MCAS – Device Identity via Certificates and Progressive Web Apps

I have a customer scenario where we needed to explore leveraging certificates in order to identify corporate Windows 10 machines for the purposes of preventing corporate data from being downloaded from O365 services to non-corporate assets. There are a few different ways that this can be tackled, however, other routes proved to be dead ends for various technical reasons, so it was landed on leveraging device certificates via MCAS in order to control data spillage.

Utilizing device identity via MCAS with certificates does mean that your user traffic for the devices with certs (and without) will have to go through Conditional Access App Control for all the sessions (reverse proxy). It took some trial and error to get this to work. I do want to point out that this method is technically not supported for O365 services as proxying traffic for O365 can impact the user experience and impact the SLAs.


  1. Hybrid Azure AD Joined machines will be allowed to access corporate resources unfettered
  2. Corporate devices without HAADJ will have a certificate deployed to them. The certificate will be used in a session control policy via MCAS to allow the device to download corporate data from O365
  3. Devices without certificates (corporate or otherwise) will be treated as untrusted. They will still be allowed to access corporate data (as allowed by other conditional access policies outside of the scope of this blog) but they will not be allowed to download data from O365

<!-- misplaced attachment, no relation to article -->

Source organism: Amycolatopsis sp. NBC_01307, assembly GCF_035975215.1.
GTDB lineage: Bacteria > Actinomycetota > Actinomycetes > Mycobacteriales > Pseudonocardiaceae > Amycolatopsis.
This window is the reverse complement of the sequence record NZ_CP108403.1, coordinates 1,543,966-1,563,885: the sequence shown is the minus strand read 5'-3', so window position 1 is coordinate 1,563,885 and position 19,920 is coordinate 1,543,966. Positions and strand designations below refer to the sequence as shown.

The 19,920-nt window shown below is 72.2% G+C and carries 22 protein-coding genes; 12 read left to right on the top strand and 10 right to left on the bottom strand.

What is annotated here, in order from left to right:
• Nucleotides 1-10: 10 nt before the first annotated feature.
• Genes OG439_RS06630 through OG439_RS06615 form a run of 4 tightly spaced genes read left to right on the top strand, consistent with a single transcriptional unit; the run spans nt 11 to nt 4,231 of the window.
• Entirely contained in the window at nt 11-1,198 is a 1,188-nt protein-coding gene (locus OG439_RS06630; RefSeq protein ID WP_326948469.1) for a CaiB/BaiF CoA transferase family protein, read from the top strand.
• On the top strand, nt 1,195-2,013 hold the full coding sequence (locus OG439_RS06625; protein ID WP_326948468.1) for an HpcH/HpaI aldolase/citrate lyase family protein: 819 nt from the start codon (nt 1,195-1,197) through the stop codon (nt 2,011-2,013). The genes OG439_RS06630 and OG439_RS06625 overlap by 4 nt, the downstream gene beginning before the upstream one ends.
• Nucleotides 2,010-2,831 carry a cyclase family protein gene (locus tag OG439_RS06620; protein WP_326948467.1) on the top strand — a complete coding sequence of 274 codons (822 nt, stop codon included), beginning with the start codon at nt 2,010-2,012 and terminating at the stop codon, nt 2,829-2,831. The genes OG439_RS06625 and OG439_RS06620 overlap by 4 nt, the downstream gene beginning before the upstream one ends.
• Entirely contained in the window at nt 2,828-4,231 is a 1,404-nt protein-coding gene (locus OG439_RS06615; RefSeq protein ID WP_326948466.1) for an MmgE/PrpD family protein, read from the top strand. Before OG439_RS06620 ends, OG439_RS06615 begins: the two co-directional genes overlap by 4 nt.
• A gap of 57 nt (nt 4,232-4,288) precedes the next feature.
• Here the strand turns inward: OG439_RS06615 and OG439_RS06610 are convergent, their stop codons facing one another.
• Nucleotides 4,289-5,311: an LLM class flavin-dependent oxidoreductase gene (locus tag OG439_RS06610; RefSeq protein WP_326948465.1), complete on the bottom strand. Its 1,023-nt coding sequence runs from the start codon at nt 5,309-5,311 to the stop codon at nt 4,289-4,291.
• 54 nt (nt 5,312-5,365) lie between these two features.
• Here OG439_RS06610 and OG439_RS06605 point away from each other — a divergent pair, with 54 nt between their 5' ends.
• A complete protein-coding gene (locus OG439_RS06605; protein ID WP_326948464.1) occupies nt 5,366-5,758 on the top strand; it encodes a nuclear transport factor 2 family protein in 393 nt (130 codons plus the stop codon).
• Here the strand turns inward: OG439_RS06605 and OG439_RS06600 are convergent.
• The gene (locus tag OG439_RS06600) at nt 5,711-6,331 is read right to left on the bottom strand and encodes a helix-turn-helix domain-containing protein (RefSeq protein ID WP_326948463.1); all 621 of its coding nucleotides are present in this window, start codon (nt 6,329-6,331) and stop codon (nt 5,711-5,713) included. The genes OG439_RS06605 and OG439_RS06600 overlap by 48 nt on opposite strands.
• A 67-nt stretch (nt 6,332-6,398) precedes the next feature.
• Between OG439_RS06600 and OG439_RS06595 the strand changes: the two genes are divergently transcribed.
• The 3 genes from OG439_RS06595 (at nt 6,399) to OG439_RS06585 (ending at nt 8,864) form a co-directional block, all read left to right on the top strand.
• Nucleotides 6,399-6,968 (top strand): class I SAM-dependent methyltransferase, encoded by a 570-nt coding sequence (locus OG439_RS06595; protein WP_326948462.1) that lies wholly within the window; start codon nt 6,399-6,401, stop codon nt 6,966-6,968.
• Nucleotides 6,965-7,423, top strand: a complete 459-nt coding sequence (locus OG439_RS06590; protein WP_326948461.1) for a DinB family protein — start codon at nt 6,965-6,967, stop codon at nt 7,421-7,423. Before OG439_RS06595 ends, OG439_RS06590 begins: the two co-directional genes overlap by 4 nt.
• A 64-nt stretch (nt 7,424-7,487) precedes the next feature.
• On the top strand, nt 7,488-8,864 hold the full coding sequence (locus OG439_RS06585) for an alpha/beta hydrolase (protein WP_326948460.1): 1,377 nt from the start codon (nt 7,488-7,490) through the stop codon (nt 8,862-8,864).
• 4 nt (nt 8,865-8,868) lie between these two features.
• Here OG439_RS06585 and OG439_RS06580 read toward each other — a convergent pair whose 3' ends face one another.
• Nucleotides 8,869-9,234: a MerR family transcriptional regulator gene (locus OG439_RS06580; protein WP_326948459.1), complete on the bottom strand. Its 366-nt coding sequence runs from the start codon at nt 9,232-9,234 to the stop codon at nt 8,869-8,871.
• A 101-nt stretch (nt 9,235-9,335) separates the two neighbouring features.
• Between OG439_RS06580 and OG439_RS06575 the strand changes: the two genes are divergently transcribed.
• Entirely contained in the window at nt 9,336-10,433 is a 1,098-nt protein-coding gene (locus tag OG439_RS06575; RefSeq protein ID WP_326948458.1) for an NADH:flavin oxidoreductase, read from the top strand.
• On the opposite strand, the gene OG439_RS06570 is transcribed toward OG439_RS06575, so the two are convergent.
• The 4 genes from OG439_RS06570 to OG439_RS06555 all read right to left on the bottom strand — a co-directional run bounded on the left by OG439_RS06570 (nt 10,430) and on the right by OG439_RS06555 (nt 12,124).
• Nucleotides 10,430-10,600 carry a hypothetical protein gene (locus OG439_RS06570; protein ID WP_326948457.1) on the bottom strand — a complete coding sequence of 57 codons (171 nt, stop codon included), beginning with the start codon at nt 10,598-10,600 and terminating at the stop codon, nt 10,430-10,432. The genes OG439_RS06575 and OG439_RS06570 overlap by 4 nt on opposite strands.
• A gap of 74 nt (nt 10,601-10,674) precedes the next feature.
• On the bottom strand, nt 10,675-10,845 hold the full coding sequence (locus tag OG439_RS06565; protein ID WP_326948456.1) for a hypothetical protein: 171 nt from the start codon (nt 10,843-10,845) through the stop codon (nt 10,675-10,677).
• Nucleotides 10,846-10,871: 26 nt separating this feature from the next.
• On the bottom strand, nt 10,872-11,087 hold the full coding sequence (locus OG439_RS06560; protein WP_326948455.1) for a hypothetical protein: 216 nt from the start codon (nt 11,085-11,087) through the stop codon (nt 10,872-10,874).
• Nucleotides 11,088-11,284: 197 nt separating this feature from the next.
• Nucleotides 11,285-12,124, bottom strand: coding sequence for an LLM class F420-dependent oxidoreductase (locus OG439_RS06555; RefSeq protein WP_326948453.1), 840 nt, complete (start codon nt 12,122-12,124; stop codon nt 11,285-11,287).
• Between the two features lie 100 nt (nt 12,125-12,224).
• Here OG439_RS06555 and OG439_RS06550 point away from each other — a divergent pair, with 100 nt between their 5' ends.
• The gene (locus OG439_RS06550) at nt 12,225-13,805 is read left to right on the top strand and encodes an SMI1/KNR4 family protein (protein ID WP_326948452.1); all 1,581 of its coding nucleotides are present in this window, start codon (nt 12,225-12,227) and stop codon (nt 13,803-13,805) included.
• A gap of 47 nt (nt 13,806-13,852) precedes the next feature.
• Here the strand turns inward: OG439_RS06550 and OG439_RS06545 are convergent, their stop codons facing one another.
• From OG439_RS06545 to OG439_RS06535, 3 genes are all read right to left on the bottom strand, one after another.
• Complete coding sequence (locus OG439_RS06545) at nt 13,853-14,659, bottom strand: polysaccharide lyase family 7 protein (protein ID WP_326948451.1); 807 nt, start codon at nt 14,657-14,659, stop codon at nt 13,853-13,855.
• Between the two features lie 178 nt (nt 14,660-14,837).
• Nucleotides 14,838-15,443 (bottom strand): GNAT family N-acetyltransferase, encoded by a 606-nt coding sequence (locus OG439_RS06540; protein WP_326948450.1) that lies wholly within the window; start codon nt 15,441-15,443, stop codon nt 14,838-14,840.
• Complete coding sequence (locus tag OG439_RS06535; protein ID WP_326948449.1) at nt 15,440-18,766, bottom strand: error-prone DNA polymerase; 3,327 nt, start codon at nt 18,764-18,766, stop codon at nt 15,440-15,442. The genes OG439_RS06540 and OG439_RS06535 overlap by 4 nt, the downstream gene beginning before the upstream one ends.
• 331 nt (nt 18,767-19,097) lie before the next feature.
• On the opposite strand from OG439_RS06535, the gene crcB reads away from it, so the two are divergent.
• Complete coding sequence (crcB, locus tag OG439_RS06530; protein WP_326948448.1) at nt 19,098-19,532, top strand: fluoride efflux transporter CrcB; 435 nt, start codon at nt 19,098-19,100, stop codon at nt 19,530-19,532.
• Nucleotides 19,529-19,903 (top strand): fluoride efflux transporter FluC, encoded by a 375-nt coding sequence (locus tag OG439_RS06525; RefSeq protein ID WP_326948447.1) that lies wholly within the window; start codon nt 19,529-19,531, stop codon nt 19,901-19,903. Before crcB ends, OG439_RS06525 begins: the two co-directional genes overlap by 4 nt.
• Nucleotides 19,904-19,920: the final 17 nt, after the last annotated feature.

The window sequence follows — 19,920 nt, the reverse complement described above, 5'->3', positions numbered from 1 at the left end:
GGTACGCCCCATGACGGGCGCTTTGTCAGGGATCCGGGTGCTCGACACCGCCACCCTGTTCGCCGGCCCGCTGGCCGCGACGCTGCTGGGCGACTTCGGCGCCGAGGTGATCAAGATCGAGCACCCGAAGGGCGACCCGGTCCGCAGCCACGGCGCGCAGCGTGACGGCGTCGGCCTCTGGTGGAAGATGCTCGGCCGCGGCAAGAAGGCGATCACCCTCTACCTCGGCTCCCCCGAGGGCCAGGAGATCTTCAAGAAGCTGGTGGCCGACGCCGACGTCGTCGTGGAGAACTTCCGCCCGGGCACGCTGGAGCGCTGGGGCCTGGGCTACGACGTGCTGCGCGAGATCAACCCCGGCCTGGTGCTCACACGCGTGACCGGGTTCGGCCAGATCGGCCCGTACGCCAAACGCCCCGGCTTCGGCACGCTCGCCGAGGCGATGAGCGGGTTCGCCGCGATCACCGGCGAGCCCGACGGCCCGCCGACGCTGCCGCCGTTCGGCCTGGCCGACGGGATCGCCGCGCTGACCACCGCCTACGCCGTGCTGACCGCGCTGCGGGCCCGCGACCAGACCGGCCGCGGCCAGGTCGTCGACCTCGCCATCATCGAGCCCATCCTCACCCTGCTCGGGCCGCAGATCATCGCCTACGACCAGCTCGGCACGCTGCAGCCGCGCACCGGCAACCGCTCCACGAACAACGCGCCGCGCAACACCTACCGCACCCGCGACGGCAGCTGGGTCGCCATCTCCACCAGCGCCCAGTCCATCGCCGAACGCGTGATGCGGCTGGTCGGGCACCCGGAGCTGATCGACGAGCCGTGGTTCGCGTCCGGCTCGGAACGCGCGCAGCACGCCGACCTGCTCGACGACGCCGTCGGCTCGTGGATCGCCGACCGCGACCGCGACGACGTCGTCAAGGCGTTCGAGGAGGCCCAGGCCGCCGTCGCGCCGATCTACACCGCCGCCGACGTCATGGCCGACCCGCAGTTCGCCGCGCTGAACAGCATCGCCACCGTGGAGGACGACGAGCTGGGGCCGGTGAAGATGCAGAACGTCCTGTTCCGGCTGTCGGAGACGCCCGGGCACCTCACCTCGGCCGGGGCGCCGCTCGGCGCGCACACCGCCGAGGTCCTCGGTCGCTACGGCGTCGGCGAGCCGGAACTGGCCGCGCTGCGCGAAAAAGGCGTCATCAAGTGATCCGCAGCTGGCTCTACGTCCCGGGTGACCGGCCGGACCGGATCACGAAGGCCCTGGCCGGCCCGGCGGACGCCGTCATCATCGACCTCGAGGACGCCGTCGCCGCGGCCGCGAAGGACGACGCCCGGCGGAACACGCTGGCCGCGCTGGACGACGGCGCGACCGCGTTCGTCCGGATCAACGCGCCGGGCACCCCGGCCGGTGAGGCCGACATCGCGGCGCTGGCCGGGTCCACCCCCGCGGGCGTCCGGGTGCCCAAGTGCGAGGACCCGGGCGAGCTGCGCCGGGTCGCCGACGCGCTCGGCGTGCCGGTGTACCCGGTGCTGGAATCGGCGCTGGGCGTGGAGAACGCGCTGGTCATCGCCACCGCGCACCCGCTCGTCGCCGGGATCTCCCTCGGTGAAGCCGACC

Hybrid Azure AD Join:

HAADJ is a function of AAD and AAD Connect where machines are effectively synced from your on-prem AD into AAD. If a device has been synced, that information can be leveraged within conditional access policies as a piece of criteria during authentication. At this point, you can decide to request additional controls (such as MFA), whether to allow or block access, and even potentially drop the session into the MCAS reverse proxy for additional session control. In order to cover these scenarios for my lab, I configured two conditional access policies – the first policy enables the scenario I want to allow and the second policy blocks the rest.

Policy #1 – ITOp5 – RP – Block Download without Cert

My target user is ITOp5 in my lab. This is a standard user account that has been synced from the on-prem AD via AADC.

Apps – I went lazy for this and simply selected all apps


Only targeting Windows since this was my client’s use case

Only allowing browser – the reverse proxy only works with the browser. Since that is the case, we are only going to allow browser based access.

For device state, we want to include all devices…

But exclude devices that are actually compliant (this is a 2-fer and how we catch all 3 scenarios with 2 conditional access policies)

In this case, I am only granting access, but additional controls and requirements could be implemented

Lastly, I am putting my user into Conditional Access App Control aka the reverse proxy if the above criteria is met

Policy #2 – ITOp5 – Block Non Browser on Non Compliant Devices

This policy is almost exactly the same with two exceptions. The first exception is Client apps – in the allow policy this is set to Browser. In the block, this is set to everything else

Lastly, rather than grant the policy is set to block